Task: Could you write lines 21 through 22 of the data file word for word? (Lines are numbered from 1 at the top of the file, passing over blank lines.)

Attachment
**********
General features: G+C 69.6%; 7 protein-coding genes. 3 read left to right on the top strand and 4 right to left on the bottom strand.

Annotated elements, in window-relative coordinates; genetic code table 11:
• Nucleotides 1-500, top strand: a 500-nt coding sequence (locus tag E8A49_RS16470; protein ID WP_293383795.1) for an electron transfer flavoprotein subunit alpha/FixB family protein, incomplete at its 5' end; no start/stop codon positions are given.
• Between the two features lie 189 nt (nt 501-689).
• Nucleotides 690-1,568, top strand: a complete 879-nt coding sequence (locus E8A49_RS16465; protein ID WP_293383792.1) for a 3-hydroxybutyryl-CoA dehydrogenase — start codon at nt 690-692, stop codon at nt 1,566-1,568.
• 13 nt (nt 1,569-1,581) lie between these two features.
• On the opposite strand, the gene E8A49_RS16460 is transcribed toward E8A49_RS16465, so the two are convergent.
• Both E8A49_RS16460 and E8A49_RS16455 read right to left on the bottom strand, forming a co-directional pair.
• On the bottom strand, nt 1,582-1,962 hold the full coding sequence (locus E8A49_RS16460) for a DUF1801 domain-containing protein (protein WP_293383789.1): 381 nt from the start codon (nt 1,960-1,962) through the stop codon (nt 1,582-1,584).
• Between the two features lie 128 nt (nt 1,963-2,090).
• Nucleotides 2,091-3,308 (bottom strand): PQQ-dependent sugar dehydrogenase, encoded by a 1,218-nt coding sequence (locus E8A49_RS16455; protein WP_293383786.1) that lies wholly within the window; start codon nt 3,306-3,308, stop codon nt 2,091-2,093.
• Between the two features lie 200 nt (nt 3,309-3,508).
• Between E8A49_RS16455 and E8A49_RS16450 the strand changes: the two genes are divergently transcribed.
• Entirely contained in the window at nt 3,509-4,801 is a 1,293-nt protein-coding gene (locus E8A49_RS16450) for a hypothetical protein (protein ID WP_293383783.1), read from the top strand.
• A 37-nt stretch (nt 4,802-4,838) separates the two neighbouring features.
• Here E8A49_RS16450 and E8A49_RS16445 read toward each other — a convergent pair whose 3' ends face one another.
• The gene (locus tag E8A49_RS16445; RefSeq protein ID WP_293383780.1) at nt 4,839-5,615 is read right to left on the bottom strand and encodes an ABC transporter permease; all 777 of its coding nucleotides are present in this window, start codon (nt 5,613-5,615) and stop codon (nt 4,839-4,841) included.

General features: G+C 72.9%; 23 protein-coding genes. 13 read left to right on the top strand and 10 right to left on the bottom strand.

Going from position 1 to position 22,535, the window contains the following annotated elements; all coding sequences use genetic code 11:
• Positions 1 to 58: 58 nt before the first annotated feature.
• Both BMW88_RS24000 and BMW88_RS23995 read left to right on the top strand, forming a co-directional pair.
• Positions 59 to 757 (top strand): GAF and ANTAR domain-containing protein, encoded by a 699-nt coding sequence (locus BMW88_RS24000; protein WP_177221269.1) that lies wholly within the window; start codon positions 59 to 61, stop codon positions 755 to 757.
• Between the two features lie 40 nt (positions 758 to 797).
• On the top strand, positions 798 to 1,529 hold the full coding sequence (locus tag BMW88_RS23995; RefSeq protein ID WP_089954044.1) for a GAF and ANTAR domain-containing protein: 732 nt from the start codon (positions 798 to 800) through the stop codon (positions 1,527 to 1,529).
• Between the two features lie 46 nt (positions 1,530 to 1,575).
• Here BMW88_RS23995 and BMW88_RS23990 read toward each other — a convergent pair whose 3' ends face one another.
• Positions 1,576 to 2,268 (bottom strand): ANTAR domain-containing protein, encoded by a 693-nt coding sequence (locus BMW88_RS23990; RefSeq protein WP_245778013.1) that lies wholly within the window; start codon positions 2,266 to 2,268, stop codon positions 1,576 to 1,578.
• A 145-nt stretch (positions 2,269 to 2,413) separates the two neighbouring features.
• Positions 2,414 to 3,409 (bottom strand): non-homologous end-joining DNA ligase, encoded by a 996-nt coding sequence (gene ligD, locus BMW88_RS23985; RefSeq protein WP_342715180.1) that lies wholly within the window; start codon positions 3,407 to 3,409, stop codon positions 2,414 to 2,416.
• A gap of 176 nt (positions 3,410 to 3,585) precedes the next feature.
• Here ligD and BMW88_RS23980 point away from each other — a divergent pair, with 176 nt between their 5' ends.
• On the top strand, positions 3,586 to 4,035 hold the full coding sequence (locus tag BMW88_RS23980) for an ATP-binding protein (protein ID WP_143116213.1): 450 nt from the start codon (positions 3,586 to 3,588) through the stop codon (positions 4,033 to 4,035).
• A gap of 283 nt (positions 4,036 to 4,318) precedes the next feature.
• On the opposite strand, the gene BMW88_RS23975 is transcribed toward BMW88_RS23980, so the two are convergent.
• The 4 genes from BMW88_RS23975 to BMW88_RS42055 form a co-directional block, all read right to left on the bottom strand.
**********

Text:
• Both BMW88_RS24000 and BMW88_RS23995 read left to right on the top strand, forming a co-directional pair.
• Positions 59 to 757 (top strand): GAF and ANTAR domain-containing protein, encoded by a 699-nt coding sequence (locus BMW88_RS24000; protein WP_177221269.1) that lies wholly within the window; start codon positions 59 to 61, stop codon positions 755 to 757.